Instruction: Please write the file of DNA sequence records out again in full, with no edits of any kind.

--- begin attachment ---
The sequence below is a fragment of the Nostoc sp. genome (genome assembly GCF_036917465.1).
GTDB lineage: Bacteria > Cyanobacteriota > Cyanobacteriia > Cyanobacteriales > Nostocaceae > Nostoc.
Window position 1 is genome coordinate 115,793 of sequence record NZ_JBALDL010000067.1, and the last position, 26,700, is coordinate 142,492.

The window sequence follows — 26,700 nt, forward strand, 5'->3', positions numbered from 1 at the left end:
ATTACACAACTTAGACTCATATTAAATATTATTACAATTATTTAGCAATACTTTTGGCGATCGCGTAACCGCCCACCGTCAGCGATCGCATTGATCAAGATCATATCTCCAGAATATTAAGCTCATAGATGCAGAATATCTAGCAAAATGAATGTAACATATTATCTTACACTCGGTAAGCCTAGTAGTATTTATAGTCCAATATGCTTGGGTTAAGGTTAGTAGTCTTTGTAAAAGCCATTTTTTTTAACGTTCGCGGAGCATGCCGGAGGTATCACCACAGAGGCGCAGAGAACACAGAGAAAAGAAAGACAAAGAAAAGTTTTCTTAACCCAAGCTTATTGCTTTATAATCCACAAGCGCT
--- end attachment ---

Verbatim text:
The sequence below is a fragment of the Nostoc sp. genome (genome assembly GCF_036917465.1).
GTDB lineage: Bacteria > Cyanobacteriota > Cyanobacteriia > Cyanobacteriales > Nostocaceae > Nostoc.
Window position 1 is genome coordinate 115,793 of sequence record NZ_JBALDL010000067.1, and the last position, 26,700, is coordinate 142,492.

The window sequence follows — 26,700 nt, forward strand, 5'->3', positions numbered from 1 at the left end:
ATTACACAACTTAGACTCATATTAAATATTATTACAATTATTTAGCAATACTTTTGGCGATCGCGTAACCGCCCACCGTCAGCGATCGCATTGATCAAGATCATATCTCCAGAATATTAAGCTCATAGATGCAGAATATCTAGCAAAATGAATGTAACATATTATCTTACACTCGGTAAGCCTAGTAGTATTTATAGTCCAATATGCTTGGGTTAAGGTTAGTAGTCTTTGTAAAAGCCATTTTTTTTAACGTTCGCGGAGCATGCCGGAGGTATCACCACAGAGGCGCAGAGAACACAGAGAAAAGAAAGACAAAGAAAAGTTTTCTTAACCCAAGCTTATTGCTTTATAATCCACAAGCGCT